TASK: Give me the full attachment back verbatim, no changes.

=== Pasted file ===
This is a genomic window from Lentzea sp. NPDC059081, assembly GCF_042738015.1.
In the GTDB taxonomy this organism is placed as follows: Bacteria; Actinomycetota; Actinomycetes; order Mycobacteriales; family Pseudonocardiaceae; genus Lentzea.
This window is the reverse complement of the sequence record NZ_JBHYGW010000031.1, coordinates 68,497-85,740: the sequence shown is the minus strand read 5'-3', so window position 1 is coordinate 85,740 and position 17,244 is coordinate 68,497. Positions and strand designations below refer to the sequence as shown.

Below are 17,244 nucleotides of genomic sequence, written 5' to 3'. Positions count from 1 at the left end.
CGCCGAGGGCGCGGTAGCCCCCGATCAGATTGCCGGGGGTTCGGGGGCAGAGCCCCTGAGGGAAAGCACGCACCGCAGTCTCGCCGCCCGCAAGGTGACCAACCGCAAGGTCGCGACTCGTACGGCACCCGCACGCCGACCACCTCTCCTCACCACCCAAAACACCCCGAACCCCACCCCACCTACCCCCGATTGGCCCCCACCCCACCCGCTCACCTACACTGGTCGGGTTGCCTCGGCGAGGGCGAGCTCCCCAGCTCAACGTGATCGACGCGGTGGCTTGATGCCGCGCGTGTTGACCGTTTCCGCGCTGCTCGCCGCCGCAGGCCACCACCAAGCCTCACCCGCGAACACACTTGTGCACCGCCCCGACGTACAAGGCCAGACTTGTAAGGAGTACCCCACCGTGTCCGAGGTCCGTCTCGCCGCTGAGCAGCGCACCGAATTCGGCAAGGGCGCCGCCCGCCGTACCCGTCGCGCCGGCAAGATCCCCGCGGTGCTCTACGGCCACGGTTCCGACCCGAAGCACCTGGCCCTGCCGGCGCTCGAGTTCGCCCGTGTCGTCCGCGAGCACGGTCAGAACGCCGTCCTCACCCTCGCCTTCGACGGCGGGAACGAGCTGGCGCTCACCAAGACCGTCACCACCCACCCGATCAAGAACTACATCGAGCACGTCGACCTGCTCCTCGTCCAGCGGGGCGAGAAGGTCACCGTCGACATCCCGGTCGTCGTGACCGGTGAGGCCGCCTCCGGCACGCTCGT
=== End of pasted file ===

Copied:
This is a genomic window from Lentzea sp. NPDC059081, assembly GCF_042738015.1.
In the GTDB taxonomy this organism is placed as follows: Bacteria; Actinomycetota; Actinomycetes; order Mycobacteriales; family Pseudonocardiaceae; genus Lentzea.
This window is the reverse complement of the sequence record NZ_JBHYGW010000031.1, coordinates 68,497-85,740: the sequence shown is the minus strand read 5'-3', so window position 1 is coordinate 85,740 and position 17,244 is coordinate 68,497. Positions and strand designations below refer to the sequence as shown.

Below are 17,244 nucleotides of genomic sequence, written 5' to 3'. Positions count from 1 at the left end.
CGCCGAGGGCGCGGTAGCCCCCGATCAGATTGCCGGGGGTTCGGGGGCAGAGCCCCTGAGGGAAAGCACGCACCGCAGTCTCGCCGCCCGCAAGGTGACCAACCGCAAGGTCGCGACTCGTACGGCACCCGCACGCCGACCACCTCTCCTCACCACCCAAAACACCCCGAACCCCACCCCACCTACCCCCGATTGGCCCCCACCCCACCCGCTCACCTACACTGGTCGGGTTGCCTCGGCGAGGGCGAGCTCCCCAGCTCAACGTGATCGACGCGGTGGCTTGATGCCGCGCGTGTTGACCGTTTCCGCGCTGCTCGCCGCCGCAGGCCACCACCAAGCCTCACCCGCGAACACACTTGTGCACCGCCCCGACGTACAAGGCCAGACTTGTAAGGAGTACCCCACCGTGTCCGAGGTCCGTCTCGCCGCTGAGCAGCGCACCGAATTCGGCAAGGGCGCCGCCCGCCGTACCCGTCGCGCCGGCAAGATCCCCGCGGTGCTCTACGGCCACGGTTCCGACCCGAAGCACCTGGCCCTGCCGGCGCTCGAGTTCGCCCGTGTCGTCCGCGAGCACGGTCAGAACGCCGTCCTCACCCTCGCCTTCGACGGCGGGAACGAGCTGGCGCTCACCAAGACCGTCACCACCCACCCGATCAAGAACTACATCGAGCACGTCGACCTGCTCCTCGTCCAGCGGGGCGAGAAGGTCACCGTCGACATCCCGGTCGTCGTGACCGGTGAGGCCGCCTCCGGCACGCTCGT